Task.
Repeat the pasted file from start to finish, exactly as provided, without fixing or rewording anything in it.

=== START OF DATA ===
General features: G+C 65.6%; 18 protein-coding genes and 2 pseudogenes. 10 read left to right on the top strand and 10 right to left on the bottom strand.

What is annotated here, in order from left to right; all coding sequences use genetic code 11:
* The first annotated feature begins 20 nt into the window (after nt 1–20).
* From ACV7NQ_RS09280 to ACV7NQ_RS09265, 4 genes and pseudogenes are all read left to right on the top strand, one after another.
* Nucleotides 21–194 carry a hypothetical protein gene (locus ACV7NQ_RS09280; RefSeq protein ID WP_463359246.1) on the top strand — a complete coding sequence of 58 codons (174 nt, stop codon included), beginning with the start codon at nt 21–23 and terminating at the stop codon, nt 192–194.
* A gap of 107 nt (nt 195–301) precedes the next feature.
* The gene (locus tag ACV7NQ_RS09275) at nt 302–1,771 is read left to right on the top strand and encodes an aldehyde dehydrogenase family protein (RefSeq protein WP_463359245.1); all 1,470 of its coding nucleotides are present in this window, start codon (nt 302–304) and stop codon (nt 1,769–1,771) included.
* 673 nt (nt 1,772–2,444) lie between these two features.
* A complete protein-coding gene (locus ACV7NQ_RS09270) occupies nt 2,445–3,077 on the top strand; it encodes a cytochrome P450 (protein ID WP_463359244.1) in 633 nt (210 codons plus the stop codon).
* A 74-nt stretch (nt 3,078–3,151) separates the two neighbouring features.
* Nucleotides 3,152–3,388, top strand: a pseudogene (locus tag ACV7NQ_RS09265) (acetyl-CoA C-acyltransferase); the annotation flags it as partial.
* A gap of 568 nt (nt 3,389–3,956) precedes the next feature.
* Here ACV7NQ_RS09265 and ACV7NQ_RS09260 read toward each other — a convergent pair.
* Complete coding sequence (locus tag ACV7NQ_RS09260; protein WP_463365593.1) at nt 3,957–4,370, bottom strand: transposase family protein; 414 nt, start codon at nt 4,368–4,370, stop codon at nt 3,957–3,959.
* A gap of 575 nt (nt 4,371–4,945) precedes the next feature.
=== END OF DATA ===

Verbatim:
General features: G+C 65.6%; 18 protein-coding genes and 2 pseudogenes. 10 read left to right on the top strand and 10 right to left on the bottom strand.

What is annotated here, in order from left to right; all coding sequences use genetic code 11:
* The first annotated feature begins 20 nt into the window (after nt 1–20).
* From ACV7NQ_RS09280 to ACV7NQ_RS09265, 4 genes and pseudogenes are all read left to right on the top strand, one after another.
* Nucleotides 21–194 carry a hypothetical protein gene (locus ACV7NQ_RS09280; RefSeq protein ID WP_463359246.1) on the top strand — a complete coding sequence of 58 codons (174 nt, stop codon included), beginning with the start codon at nt 21–23 and terminating at the stop codon, nt 192–194.
* A gap of 107 nt (nt 195–301) precedes the next feature.
* The gene (locus tag ACV7NQ_RS09275) at nt 302–1,771 is read left to right on the top strand and encodes an aldehyde dehydrogenase family protein (RefSeq protein WP_463359245.1); all 1,470 of its coding nucleotides are present in this window, start codon (nt 302–304) and stop codon (nt 1,769–1,771) included.
* 673 nt (nt 1,772–2,444) lie between these two features.
* A complete protein-coding gene (locus ACV7NQ_RS09270) occupies nt 2,445–3,077 on the top strand; it encodes a cytochrome P450 (protein ID WP_463359244.1) in 633 nt (210 codons plus the stop codon).
* A 74-nt stretch (nt 3,078–3,151) separates the two neighbouring features.
* Nucleotides 3,152–3,388, top strand: a pseudogene (locus tag ACV7NQ_RS09265) (acetyl-CoA C-acyltransferase); the annotation flags it as partial.
* A gap of 568 nt (nt 3,389–3,956) precedes the next feature.
* Here ACV7NQ_RS09265 and ACV7NQ_RS09260 read toward each other — a convergent pair.
* Complete coding sequence (locus tag ACV7NQ_RS09260; protein WP_463365593.1) at nt 3,957–4,370, bottom strand: transposase family protein; 414 nt, start codon at nt 4,368–4,370, stop codon at nt 3,957–3,959.
* A gap of 575 nt (nt 4,371–4,945) precedes the next feature.